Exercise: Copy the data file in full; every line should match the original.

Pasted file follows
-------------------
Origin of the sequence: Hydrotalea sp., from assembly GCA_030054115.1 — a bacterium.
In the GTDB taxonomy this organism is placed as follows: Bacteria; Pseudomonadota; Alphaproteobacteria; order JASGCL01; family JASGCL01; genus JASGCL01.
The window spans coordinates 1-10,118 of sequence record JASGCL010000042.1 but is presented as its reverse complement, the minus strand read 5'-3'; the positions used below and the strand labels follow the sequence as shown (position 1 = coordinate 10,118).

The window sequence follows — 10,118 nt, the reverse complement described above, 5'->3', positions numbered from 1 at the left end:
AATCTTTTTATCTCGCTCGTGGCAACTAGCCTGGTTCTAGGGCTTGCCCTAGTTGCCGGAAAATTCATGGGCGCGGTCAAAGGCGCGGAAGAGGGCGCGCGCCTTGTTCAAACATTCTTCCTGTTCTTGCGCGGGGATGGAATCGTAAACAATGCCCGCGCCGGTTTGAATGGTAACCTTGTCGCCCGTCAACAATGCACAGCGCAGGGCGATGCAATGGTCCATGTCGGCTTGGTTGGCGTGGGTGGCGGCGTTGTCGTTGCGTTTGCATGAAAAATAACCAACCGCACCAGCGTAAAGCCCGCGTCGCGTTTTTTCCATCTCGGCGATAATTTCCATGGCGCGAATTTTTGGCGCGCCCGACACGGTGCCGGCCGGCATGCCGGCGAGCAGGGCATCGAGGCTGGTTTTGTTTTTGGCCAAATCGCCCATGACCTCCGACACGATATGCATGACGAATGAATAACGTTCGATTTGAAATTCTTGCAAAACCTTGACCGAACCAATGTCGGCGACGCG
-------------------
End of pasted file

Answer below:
Origin of the sequence: Hydrotalea sp., from assembly GCA_030054115.1 — a bacterium.
In the GTDB taxonomy this organism is placed as follows: Bacteria; Pseudomonadota; Alphaproteobacteria; order JASGCL01; family JASGCL01; genus JASGCL01.
The window spans coordinates 1-10,118 of sequence record JASGCL010000042.1 but is presented as its reverse complement, the minus strand read 5'-3'; the positions used below and the strand labels follow the sequence as shown (position 1 = coordinate 10,118).

The window sequence follows — 10,118 nt, the reverse complement described above, 5'->3', positions numbered from 1 at the left end:
AATCTTTTTATCTCGCTCGTGGCAACTAGCCTGGTTCTAGGGCTTGCCCTAGTTGCCGGAAAATTCATGGGCGCGGTCAAAGGCGCGGAAGAGGGCGCGCGCCTTGTTCAAACATTCTTCCTGTTCTTGCGCGGGGATGGAATCGTAAACAATGCCCGCGCCGGTTTGAATGGTAACCTTGTCGCCCGTCAACAATGCACAGCGCAGGGCGATGCAATGGTCCATGTCGGCTTGGTTGGCGTGGGTGGCGGCGTTGTCGTTGCGTTTGCATGAAAAATAACCAACCGCACCAGCGTAAAGCCCGCGTCGCGTTTTTTCCATCTCGGCGATAATTTCCATGGCGCGAATTTTTGGCGCGCCCGACACGGTGCCGGCCGGCATGCCGGCGAGCAGGGCATCGAGGCTGGTTTTGTTTTTGGCCAAATCGCCCATGACCTCCGACACGATATGCATGACGAATGAATAACGTTCGATTTGAAATTCTTGCAAAACCTTGACCGAACCAATGTCGGCGACGCG